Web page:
HUNTINGTON — Following a warning issued last week to follow the proper guidelines, Ohio Gov. Mike DeWine on Tuesday announced he was limiting fairs to junior events like livestock shows only.
“Our goal this summer was, in spite of the COVID-19 (pandemic), to try and hold these fairs,” DeWine said. “Our goal was to focus on our young people. The essence of county fairs is young people in 4-H and FFA … To do that, we asked the fairs to discourage congregation, large gatherings of people on fairgrounds. We laid down very specific guidelines …
“Some of the fairs have worked very hard, but at this point, as we get to the busiest part of the year for fairs, it’s become increasingly clear we cannot have a safe fair in the COVID summer.”
Harness racing can proceed with no spectators, but rides, games and grandstand events are prohibited starting Friday, July 31.
DeWine stressed July 22 — the day he mandated masks be worn statewide — that fairs needed to follow the guidelines after 19 outbreaks of COVID-19 were linked to fairs throughout the state.
DeWine also announced Tuesday that child-care centers can begin operating at full capacity if they choose. Providers may choose to take a subsidy and continue with lower ratios.
Child-care providers that choose to fully operate will still have to comply with stringent health and safety requirements including face coverings for all staff, symptom and temperature checks, hand-washing, frequent cleaning, etc.
The Lawrence County Health Department reported five new positive cases of COVID-19 in the county Tuesday, with patients’ ages ranging from 4 to 51. One new hospitalization was also reported, not among the newly reported cases. There are 85 active cases out of the county’s 212 cases.
Statewide, 1,320 new cases were reported, for a total of 86,497, and 38 new deaths were reported, for a total of 3,382.
In West Virginia, there were 119 new cases of COVID-19 reported Tuesday, for a total of 6,173. There were also five new deaths reported, for a total of 111.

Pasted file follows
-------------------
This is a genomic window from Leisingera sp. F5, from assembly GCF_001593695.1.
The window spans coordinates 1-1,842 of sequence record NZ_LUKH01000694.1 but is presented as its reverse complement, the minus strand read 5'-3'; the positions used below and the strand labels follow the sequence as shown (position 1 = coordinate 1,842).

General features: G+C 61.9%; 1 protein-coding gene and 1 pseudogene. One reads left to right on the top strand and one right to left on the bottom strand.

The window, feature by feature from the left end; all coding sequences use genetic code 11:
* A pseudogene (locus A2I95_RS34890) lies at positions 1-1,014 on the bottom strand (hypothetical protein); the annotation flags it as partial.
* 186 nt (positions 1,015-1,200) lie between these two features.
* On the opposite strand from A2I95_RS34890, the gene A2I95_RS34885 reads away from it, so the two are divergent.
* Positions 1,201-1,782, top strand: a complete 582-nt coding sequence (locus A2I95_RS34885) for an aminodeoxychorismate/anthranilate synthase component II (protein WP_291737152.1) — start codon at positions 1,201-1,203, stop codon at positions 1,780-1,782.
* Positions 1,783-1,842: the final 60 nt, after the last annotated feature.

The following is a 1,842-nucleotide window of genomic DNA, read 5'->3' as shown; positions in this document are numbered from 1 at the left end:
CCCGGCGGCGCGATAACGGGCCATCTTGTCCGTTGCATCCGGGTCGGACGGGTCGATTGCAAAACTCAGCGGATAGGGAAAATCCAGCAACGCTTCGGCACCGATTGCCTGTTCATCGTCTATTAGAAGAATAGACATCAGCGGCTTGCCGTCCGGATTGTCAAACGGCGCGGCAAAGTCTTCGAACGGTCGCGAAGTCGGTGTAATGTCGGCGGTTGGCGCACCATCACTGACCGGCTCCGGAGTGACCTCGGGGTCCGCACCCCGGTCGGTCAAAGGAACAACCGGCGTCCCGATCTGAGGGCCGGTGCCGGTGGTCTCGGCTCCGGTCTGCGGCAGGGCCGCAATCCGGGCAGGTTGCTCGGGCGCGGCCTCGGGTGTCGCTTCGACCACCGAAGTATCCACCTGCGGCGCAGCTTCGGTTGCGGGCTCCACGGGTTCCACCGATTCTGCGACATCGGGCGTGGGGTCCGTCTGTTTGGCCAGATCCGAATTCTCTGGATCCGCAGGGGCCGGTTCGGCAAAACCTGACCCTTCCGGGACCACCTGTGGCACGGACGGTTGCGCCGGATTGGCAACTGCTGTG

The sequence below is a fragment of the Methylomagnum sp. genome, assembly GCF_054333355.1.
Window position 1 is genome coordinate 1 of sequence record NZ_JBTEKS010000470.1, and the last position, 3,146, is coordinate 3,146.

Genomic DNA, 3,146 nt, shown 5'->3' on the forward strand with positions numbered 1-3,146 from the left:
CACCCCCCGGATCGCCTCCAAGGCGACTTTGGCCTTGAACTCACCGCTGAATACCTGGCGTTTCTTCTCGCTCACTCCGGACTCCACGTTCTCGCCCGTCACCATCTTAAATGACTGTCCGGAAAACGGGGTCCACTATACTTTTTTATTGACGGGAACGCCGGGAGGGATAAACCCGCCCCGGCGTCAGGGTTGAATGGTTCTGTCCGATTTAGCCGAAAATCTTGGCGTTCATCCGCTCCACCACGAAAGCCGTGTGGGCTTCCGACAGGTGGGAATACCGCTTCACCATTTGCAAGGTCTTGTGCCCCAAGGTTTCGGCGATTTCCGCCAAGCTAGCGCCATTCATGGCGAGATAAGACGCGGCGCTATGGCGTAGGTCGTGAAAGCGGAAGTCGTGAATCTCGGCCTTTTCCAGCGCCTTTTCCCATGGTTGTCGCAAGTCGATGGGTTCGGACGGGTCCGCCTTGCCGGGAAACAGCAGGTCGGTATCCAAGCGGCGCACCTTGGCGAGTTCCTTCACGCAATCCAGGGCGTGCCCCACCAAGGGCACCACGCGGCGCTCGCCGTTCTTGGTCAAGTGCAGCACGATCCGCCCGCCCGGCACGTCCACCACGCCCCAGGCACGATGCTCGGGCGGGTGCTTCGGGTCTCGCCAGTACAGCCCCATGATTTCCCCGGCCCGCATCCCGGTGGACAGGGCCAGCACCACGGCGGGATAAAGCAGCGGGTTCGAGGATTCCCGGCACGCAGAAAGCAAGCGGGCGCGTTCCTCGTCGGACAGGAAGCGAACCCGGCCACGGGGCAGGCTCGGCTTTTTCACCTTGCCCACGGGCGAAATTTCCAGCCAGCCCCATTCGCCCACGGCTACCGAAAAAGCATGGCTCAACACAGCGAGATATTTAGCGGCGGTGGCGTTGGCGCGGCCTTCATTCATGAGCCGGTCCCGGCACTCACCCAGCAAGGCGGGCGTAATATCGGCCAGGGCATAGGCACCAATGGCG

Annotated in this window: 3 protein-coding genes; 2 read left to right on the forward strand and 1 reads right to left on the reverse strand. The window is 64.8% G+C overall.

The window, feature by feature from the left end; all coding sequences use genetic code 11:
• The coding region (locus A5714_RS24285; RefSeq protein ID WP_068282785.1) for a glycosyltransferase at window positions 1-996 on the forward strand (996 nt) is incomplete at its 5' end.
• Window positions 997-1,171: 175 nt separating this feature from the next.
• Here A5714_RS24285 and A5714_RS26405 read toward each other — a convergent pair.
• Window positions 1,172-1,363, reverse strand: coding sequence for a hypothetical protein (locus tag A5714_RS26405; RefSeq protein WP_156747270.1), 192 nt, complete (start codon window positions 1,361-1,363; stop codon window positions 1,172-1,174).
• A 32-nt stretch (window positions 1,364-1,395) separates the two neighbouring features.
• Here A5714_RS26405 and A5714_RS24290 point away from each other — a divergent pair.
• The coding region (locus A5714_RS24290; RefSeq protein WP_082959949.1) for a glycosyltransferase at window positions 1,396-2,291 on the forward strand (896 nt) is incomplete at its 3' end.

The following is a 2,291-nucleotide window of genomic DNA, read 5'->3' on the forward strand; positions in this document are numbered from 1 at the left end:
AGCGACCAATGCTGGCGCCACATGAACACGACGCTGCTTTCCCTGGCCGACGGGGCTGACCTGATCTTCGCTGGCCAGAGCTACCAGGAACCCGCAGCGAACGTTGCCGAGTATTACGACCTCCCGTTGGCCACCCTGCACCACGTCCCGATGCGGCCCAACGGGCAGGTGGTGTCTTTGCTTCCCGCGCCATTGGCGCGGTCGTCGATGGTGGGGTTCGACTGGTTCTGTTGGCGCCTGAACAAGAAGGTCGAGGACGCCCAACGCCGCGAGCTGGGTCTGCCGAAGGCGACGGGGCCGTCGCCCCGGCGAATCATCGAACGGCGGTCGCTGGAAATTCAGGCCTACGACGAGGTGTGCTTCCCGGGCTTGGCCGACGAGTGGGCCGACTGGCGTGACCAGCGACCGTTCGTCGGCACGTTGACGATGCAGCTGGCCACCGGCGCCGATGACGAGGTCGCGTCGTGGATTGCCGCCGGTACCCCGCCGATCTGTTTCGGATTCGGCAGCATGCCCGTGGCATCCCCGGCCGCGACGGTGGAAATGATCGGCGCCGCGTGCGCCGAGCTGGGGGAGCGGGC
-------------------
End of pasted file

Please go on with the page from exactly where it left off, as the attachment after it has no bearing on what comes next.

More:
The Cabell-Huntington Health Department reported three new cases Tuesday, for a total of 281. Of those cases, 117 are considered active.
The West Virginia Department of Health and Human Resources (DHHR) reported the following cases per county (case confirmed by lab test/probable case): Barbour (29/0), Berkeley (605/22), Boone (68/0), Braxton (8/0), Brooke (51/1), Cabell (281/9), Calhoun (6/0), Clay (17/0), Doddridge (2/0), Fayette (122/0), Gilmer (14/0), Grant (46/1), Greenbrier (83/0), Hampshire (67/0), Hancock (87/5), Hardy (50/1), Harrison (168/1), Jackson (155/0), Jefferson (280/5), Kanawha (699/13), Lewis (24/1), Lincoln (52/2), Logan (98/0), Marion (155/4), Marshall (111/2), Mason (41/0), McDowell (18/1), Mercer (111/0), Mineral (99/2), Mingo (106/2), Monongalia (829/16), Monroe (18/1), Morgan (24/1), Nicholas (26/1), Ohio (241/0), Pendleton (30/1), Pleasants (6/1), Pocahontas (40/1), Preston (97/22), Putnam (152/1), Raleigh (138/4), Randolph (203/3), Ritchie (3/0), Roane (14/0), Summers (5/0), Taylor (39/1), Tucker (8/0), Tyler (11/0), Upshur (36/2), Wayne (176/2), Webster (3/0), Wetzel (40/0), Wirt (6/0), Wood (218/11) and Wyoming (17/0).
In Kentucky, the Ashland-Boyd County Health Department reported seven new cases of COVID-19 on Tuesday. One of the cases, a 57-year-old woman, is hospitalized. The other new cases — a 52-year-old man, 45-year-old woman, 44-year-old man, 33-year-old man, 23-year-old man and 21-year-old woman — are isolating at home.
Boyd County has reported 157 cases, with 106 recovered and three deaths.
Statewide, there were 28,126 cases, 532 of which were newly reported Tuesday. Twenty-one of the new cases were of children ages 5 and younger, including a 2-month-old girl from Madison County and a 7-month-old boy from Graves County, according to a news release from the Governor’s Office.
There were also 10 new deaths reported Tuesday, for a total of 719. At least 7,470 Kentuckians have recovered from the virus, the release said.
More than 54,000 new cases of COVID-19 were reported across the U.S. on Tuesday, for a total of 4,280,135, according to the Centers for Disease Control and Prevention. There have been 147,672 deaths related to the virus.